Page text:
Jhākri

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A Nepali jhākri with a dhyāngro, a traditional frame drum.
A jhākri in Kalimpong, West Bengal, India
Statues of jhākri at Banjhakri Falls and Energy Park in Gangtok, Sikkim, India

Jhākri (Nepali: झाक्री) is the Nepali word for shaman. It is sometimes reserved specifically for practitioners of Nepali shamanism, such as that practiced among the Tamang people and the Magars; it is also used in the Indian states of Sikkim and West Bengal, which border Nepal.

Jhākri shamanism is practiced among numerous ethnic groups of Nepal and Northeast India, including the Limbu, Rai, Sunwar, Sherpa, Kami, Tamang, Gurung, Magars, Lepcha and Khas.[1] Belief in spirits is prevalent, hence also the fear of spirit possession.[2] Some vernacular words for jhākri are phedangbo in the Limbu language, maangpa or nakchyong in Khambu, and boongthing in Lepcha.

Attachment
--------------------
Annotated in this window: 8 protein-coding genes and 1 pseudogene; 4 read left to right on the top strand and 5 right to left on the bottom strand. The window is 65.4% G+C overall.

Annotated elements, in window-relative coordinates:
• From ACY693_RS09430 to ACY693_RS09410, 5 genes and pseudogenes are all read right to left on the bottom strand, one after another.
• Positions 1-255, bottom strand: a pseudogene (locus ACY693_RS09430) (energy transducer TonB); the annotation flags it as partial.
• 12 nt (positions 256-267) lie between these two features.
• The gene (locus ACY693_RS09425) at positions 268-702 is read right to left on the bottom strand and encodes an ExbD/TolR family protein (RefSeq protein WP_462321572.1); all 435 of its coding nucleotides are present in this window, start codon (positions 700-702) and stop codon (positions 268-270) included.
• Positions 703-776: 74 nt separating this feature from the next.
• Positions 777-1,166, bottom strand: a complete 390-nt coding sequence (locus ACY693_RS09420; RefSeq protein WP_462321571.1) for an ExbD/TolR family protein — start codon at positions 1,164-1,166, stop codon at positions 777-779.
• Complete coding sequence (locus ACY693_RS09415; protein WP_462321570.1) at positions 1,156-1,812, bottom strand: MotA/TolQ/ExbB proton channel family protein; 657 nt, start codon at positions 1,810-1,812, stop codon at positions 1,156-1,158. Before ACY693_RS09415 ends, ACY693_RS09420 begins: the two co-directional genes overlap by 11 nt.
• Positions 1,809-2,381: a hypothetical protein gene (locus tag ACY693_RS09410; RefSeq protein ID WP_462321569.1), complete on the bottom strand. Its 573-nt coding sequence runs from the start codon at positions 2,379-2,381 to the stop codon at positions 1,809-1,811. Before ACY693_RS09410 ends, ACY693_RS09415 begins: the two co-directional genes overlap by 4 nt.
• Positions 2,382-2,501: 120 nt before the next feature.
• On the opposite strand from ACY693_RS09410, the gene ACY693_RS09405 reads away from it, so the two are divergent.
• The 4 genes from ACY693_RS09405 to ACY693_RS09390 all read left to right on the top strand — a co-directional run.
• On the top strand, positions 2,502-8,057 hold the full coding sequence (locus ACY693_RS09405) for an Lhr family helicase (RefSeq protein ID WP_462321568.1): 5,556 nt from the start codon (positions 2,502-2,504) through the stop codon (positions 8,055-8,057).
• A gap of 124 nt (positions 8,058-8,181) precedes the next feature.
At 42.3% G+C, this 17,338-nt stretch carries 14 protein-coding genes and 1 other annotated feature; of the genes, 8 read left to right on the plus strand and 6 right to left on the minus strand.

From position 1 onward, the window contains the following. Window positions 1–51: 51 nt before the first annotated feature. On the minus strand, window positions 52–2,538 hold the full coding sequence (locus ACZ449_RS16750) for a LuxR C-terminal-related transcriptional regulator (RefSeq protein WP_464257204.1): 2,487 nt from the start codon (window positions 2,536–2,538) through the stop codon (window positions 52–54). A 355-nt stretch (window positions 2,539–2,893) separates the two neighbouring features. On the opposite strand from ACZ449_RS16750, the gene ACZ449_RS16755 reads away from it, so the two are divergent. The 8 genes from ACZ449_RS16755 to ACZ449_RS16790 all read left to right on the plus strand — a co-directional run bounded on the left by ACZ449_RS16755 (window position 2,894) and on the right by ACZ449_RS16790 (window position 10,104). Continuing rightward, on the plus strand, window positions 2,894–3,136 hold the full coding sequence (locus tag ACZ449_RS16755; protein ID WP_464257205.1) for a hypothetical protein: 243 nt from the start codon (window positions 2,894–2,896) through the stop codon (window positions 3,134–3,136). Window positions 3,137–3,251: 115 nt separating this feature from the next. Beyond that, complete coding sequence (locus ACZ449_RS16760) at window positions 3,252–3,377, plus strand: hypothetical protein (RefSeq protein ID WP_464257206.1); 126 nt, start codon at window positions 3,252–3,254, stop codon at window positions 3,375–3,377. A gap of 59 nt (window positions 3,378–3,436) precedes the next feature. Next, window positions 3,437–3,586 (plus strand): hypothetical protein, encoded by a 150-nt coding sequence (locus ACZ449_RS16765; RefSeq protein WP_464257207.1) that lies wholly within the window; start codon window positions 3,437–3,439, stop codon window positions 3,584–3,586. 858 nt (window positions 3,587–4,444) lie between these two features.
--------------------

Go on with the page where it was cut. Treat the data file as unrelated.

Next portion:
Jhākris perform rituals during weddings, funerals, and harvests. They diagnose and cure diseases. Their practices are influenced by Hinduism, Tibetan Buddhism, Mun, and Bön rites.[3]

See also[edit]

Notes[edit]

  1. ^ Gulia 2005, pp. 153–4
  2. ^ Gulia 2005, p. 152
  3. ^ Gulia 2005, p. 168

References[edit]

  • Gulia, Kuldip Singh (2005). Human Ecology of Sikkim: A Case Study of Upper Rangit Basin. Delhi: Kalpaz Publications. ISBN 81-7835-325-3.